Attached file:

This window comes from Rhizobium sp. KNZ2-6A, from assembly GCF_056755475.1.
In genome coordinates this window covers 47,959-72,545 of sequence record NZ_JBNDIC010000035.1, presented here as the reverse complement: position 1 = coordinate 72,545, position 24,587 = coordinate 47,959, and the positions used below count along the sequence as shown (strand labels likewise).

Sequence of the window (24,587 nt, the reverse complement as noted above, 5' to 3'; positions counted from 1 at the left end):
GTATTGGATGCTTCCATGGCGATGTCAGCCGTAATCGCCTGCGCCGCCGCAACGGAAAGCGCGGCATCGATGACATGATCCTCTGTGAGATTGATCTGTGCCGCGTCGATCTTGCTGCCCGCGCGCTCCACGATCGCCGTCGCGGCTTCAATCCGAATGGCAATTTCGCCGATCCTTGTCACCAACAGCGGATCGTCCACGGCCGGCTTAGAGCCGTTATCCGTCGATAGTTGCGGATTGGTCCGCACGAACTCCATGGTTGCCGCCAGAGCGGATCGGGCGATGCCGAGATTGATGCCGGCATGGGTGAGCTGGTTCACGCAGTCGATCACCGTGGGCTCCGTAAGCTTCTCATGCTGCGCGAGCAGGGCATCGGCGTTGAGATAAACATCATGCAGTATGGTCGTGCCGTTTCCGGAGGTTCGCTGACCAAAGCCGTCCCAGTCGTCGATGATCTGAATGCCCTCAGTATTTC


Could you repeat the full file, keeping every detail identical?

This window comes from Rhizobium sp. KNZ2-6A, from assembly GCF_056755475.1.
In genome coordinates this window covers 47,959-72,545 of sequence record NZ_JBNDIC010000035.1, presented here as the reverse complement: position 1 = coordinate 72,545, position 24,587 = coordinate 47,959, and the positions used below count along the sequence as shown (strand labels likewise).

Sequence of the window (24,587 nt, the reverse complement as noted above, 5' to 3'; positions counted from 1 at the left end):
GTATTGGATGCTTCCATGGCGATGTCAGCCGTAATCGCCTGCGCCGCCGCAACGGAAAGCGCGGCATCGATGACATGATCCTCTGTGAGATTGATCTGTGCCGCGTCGATCTTGCTGCCCGCGCGCTCCACGATCGCCGTCGCGGCTTCAATCCGAATGGCAATTTCGCCGATCCTTGTCACCAACAGCGGATCGTCCACGGCCGGCTTAGAGCCGTTATCCGTCGATAGTTGCGGATTGGTCCGCACGAACTCCATGGTTGCCGCCAGAGCGGATCGGGCGATGCCGAGATTGATGCCGGCATGGGTGAGCTGGTTCACGCAGTCGATCACCGTGGGCTCCGTAAGCTTCTCATGCTGCGCGAGCAGGGCATCGGCGTTGAGATAAACATCATGCAGTATGGTCGTGCCGTTTCCGGAGGTTCGCTGACCAAAGCCGTCCCAGTCGTCGATGATCTGAATGCCCTCAGTATTTC